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Lecture 6.

This line of argument illustrates again what I was calling the strain of Individualism in these thinkers and connected there with the emphasis on consciousness. For even if we are going to investigate social phenomena by studying especially what particular men do it doesn't in the least appear that we should achieve that by studying what they deliberately decide to do. On the contrary we should expect a Materialist doctrine especially to recognize that what men decide to do is not at all co-terminous with what they actually do and in line with Marx's statement (Preface to the Critique of Political Economy) that men's being determines their consciousness and not their consciousness their being (which he illustrates by saying that we don't judge a man by his own opinion of himself—don't assume that he knows exactly what he is—or even that there aren't better judges of some aspects of his character, at least, than he is—) so we can say more broadly that men do not know what they are doing—that they are ignorant about some of their actions and mistaken about others so that, in particular, we should not draw any conclusions about what a man is doing from what he decides to or wishes to accomplish.

Then, secondly, when Engels speaks of innumerable social processes which give rise to one resultant product (historical product) he is exhibiting that Totalism which is a feature of Marxist theory—that is he is putting forward without any support the view that there is one movement


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in history when, on the face of it, or in line with the reference to innumerable intersecting forces we might say that there are any number. Once again, of course, it would be a question of what is necessary—of a type of historical change conditioning all other or more special changes so that, let us say, in the change from Feudalism to Capitalism any political change would have as one of its conditions the economic change and, similarly, any cultural change generally would have this as one of its conditions. In other words anything that happens within a capitalist society has in some measure a capitalist character and similarly with feudal society etc.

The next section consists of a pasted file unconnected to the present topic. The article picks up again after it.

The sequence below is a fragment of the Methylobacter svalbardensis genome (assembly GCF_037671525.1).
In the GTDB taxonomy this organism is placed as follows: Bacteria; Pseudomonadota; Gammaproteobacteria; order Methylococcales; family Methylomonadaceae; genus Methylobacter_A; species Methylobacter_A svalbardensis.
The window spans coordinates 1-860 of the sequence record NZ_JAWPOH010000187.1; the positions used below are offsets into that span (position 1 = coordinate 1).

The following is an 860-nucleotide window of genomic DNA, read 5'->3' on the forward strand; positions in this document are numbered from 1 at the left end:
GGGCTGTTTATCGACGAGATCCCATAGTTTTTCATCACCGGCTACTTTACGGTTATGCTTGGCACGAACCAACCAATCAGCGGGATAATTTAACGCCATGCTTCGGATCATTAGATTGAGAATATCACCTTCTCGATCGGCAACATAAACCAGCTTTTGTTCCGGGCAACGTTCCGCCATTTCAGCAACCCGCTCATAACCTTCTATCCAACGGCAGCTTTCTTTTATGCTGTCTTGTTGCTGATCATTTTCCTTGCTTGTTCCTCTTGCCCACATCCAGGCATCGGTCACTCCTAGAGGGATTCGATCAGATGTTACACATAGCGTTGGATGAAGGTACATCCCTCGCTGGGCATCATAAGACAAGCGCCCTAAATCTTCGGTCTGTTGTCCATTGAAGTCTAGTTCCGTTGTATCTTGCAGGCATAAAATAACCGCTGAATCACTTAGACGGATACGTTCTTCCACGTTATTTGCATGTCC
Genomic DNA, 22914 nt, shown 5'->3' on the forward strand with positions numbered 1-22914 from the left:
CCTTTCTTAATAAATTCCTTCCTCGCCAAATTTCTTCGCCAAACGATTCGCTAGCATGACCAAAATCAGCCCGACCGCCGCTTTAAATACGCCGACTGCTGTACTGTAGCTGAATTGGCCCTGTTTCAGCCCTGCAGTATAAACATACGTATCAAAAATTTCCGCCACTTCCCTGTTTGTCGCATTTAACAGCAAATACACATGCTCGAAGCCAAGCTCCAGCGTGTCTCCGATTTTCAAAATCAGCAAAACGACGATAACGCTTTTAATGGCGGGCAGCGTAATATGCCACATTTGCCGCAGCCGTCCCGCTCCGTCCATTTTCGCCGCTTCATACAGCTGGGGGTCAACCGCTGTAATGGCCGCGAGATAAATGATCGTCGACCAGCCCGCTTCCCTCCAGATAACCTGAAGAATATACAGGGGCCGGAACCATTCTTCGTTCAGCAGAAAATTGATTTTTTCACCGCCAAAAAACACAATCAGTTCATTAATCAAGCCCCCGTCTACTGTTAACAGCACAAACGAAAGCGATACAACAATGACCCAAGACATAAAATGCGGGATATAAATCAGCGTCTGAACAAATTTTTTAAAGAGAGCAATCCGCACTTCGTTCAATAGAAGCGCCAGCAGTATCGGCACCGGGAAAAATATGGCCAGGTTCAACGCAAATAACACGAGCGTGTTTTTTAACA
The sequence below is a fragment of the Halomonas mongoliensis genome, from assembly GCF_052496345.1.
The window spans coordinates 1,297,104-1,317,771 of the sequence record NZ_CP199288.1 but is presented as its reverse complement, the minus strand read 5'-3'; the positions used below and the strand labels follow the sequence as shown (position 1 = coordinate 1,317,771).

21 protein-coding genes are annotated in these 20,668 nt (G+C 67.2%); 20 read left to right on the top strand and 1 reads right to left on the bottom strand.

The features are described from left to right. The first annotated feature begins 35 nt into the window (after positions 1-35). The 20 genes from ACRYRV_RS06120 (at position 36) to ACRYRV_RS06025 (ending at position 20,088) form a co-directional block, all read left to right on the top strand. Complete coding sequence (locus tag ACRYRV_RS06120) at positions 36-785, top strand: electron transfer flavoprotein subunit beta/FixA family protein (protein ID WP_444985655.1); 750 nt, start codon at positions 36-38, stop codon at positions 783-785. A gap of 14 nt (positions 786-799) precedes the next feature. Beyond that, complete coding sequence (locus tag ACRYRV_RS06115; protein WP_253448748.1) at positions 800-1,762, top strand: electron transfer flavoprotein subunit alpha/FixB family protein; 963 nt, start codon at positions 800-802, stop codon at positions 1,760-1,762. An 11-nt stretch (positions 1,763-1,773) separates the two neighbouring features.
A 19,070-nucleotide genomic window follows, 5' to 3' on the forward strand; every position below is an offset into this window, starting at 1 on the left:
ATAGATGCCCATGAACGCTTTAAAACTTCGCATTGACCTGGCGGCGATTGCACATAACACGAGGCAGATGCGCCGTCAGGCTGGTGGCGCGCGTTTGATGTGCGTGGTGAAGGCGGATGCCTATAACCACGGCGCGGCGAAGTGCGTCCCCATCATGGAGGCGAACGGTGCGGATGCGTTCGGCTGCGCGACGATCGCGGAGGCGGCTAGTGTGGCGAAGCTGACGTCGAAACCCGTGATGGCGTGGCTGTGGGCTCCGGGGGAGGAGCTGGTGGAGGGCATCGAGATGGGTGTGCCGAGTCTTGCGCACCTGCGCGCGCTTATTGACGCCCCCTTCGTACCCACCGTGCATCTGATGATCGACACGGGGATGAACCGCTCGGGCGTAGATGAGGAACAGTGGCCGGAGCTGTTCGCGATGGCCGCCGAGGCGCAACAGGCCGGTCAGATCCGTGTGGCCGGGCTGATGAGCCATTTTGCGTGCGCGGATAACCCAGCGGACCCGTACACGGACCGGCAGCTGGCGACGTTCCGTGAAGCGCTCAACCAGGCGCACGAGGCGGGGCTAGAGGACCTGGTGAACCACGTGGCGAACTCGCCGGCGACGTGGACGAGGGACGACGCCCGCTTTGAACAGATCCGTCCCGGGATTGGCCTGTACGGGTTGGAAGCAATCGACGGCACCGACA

But this is a mere begging of the question, it is quite certain that one cannot demonstrate this universal character derived from the prevailing economy and on the showing of the Marxists themselves any economy embodies struggling antagonistic forces and the most that we could say, it could be argued, is that there are types of social change which have a very great influence on other social processes though we might have difficulty in determining just what is meant by “very great”. In any case this wouldn't show that they had an influence on all social processes—that there could not be social changes quite independently of large economic change or in the absence of large economic change. Again it would give us no reason for substituting Determining for Influencing and in fact it is the confusion of these two that enables Marxists to make their theory plausible. It is very easy for them to show that a great many social phenomena are subject to economic influence—still easier, of course, if all social phenomena are taken to have a certain economic character but it is a very different


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thing to show not merely that the economic character, but something that is taken to be the outstanding economic feature of the given system or state of society determines these other things. (Cf. account of Religion as nothing but social dope).

The same sort of running together of the connected (cf. Freudians and Society) is exhibited in the Marxian theory of Classes—that is, there also they take a great multiplicity of forces and insist on treating them as all parts of one force or as all contributing to the one result. Though this doesn't hinder them from talking also of the internal contradictions of a social class or social force where the real contradiction is between their own false assumption of unity and the actual multiplicity.